7.1

Arrow Review: “Broken Dolls” (Episode 2.03)

TV Reviews
Share Tweet Submit Pin
<i>Arrow</i> Review: &#8220;Broken Dolls&#8221; (Episode 2.03)

For better or for worse, “Broken Dolls” marks the closest Arrow has come in tone and plotting to its predecessor, Smallville. The very concept of The Dollmaker—a nefarious villain who abducts beautiful woman, injects them with chemicals and crafts life-size dolls from their corpses—feels like something ripped from Smallville’s extensive rogues gallery. What’s more, as with Smallville’s later seasons, the episode also serves as a proverbial treasure chest of DC Universe Easter eggs.

While fans have long been anticipating Slade Wilson’s official conversion into the villainous Deathstroke (the injuries he sustains in the Island flashback scenes seem to point heavily to this), and though the introduction of Black Canary—or some iteration of her—felt like a given, few could have predicted the bombshell dropped near the episode’s end: the quasi-Black Canary is somehow connected to Ra’s al Ghul, a main adversary of Batman and one of the most celebrated villains in the whole DC universe. Also, as pointed out in a recent, hilarious Key and Peele sketch, he was played by Liam Neeson in Batman Begins.

This namedrop further cements Arrow’s status as a smaller-scale Batman story. Sure, the elements have always been there—just as they are in the comics—but countless images from tonight’s episode so effectively recall the Christopher Nolan films, from Arrow and Quentin’s clandestine, Batman-Lieutenant Gordon-esque meeting on a rooftop to Arrow’s method of painfully interrogating leads without killing them. (One keeps expecting Diggle to suddenly transform into Michael Caine.)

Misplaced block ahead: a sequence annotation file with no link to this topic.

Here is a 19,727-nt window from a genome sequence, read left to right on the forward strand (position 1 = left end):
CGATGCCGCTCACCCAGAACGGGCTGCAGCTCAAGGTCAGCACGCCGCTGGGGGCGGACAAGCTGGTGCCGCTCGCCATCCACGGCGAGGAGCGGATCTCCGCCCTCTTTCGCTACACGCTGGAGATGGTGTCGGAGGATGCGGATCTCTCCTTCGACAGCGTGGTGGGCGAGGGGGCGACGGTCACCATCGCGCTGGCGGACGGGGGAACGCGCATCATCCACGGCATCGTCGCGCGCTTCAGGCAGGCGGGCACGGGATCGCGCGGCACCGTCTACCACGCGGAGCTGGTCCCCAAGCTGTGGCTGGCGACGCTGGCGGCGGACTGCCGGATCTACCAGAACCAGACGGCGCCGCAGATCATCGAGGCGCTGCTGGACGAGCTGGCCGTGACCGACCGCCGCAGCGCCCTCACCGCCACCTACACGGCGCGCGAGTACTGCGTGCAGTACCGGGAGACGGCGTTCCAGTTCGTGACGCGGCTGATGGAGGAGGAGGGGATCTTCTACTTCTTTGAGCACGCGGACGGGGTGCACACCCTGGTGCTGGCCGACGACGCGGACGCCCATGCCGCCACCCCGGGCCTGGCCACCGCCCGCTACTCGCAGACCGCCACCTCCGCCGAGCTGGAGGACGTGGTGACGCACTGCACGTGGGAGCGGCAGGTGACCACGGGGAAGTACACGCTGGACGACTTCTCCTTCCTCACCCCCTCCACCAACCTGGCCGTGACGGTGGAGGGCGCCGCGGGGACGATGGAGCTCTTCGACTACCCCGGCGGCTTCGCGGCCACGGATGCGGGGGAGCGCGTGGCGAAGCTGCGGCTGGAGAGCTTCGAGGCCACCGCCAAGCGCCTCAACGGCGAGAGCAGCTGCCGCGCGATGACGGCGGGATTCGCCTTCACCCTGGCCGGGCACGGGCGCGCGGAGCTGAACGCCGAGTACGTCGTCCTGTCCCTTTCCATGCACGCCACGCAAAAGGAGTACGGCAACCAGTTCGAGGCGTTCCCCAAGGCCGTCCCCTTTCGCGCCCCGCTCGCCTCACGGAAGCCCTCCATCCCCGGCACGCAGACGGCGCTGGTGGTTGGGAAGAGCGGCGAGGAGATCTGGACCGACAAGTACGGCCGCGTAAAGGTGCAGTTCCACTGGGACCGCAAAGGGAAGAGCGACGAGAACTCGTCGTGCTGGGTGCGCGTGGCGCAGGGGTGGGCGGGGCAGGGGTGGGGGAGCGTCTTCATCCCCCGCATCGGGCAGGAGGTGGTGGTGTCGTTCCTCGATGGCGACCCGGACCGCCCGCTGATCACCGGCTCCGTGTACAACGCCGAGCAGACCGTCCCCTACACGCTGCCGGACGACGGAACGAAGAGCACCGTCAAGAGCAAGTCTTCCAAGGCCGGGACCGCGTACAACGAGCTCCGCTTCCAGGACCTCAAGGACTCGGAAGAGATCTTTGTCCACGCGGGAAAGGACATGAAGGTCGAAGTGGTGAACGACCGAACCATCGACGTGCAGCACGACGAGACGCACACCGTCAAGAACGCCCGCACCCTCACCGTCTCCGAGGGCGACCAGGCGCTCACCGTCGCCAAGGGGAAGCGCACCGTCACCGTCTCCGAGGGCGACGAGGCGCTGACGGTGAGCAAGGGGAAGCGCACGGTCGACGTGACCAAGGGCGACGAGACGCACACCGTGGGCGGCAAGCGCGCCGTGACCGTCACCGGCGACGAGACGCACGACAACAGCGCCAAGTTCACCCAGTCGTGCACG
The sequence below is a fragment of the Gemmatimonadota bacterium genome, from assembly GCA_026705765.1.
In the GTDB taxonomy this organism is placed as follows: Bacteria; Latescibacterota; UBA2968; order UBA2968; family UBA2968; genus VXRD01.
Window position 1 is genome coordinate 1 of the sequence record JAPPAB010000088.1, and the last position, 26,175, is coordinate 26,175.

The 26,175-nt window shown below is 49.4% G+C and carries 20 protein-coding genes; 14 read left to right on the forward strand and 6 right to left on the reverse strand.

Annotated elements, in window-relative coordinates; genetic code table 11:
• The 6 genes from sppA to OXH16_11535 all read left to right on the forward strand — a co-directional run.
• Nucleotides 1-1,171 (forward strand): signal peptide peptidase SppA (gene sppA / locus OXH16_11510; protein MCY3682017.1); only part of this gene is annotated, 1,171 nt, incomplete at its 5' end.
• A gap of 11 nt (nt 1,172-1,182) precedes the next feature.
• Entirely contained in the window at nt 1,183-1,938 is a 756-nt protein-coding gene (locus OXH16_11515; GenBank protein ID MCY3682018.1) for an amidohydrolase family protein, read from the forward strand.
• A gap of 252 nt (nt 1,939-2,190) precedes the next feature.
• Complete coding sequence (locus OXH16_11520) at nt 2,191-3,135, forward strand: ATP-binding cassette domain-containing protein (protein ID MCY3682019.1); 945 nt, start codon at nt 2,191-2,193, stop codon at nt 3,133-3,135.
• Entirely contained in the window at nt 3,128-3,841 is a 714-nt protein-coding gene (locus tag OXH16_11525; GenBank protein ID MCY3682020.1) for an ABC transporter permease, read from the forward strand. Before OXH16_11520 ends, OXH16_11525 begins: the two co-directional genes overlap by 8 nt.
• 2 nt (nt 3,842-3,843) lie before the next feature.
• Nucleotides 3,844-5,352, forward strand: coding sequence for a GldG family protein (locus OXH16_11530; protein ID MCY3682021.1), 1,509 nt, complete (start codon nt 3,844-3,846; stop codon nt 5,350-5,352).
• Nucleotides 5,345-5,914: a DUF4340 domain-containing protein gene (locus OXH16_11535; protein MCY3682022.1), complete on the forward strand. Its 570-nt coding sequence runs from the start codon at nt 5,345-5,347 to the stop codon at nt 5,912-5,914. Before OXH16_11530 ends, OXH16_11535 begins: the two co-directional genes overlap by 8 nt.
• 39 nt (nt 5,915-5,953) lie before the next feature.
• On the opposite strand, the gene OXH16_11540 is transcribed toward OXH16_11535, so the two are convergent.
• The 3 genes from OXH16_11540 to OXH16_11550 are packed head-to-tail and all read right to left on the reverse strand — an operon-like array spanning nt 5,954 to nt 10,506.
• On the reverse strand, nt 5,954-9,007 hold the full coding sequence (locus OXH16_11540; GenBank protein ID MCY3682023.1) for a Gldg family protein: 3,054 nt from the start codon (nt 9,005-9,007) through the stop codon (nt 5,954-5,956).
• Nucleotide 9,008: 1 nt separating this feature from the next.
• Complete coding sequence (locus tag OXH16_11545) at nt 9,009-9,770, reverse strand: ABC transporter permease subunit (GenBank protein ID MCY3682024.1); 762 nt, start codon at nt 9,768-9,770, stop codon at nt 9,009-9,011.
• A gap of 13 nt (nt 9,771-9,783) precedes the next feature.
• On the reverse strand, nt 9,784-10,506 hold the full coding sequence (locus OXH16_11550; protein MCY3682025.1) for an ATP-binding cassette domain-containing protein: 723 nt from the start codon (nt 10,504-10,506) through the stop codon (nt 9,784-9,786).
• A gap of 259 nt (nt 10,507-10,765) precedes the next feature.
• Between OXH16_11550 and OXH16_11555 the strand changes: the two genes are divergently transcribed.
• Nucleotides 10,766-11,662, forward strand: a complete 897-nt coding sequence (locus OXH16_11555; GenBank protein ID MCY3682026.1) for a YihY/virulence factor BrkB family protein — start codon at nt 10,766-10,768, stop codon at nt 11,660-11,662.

How you feel about this direction might very well determine how you feel about this episode. I’m suitably intrigued, and “Broken Dolls” makes for an overall solid entry, albeit with a few rough spots along the way. Right off the bat, the deus ex machina intervention that is Black Canary rescuing Arrow from last episode’s cliffhanger borders on the anticlimactic. Moreover, how exactly Arrow is able to function after a strategically placed sonic boom incapacitates the police forces is a tad suspect. (Does his hood just have excellent sound-blocking capabilities?)

That being said, the Dollmaker elements help create a suspenseful and sufficiently creepy main storyline while also effortlessly bringing a previously sidelined Quentin Lance back into the fold. Also, the revelation that Moira Queen, now facing the death penalty for her roll in the Glades demolition, has kept further secrets from her children sets up some great season-long mystery arcs. Even the flashback bits, which find the island being bombarded with missiles and Oliver and Slade being taken prisoner aboard a battleship, present an exciting tangential story (even if we know Oliver is destined to escape and get back to the island).

Then there’s the rest of the episode. While I complimented the show last week on its instances of sharp, economical writing, “Broken Dolls” demonstrates that there’s a thin line between simplistic and downright clunky. This especially applies to Laurel’s arc. Poor Katie Cassidy often finds herself saddled with the least interesting storylines and here is no different. The entire hour involves her arguing with her Quentin, who claims her pursuit of Arrow stems from a sense of guilt regarding Tommy Merlyn’s death. Following her ordeal at the hands of the Dollmaker, Laurel finally breaks down and—in the most ham-fisted way possible—reveals that she considers herself chiefly responsible for Tommy’s fate since she was too stubborn to leave her building during the lead-up to the quake. It’s an understandable sentiment but with the way the show executes it, Laurel seems as though she is just now coming to this realization, which comes across less like emotional repression and more like absent-mindedness.

Although perhaps not the most consistently great hour the series has produced, “Broken Dolls” still stands head-and-shoulders above some of season one’s lesser fare and introduces intriguing plot turns that could very well set up an dynamite season.

But seriously, if anyone mentions a Lazarus Pool in the next few episodes, the inner geek in me will be jumping in excitement.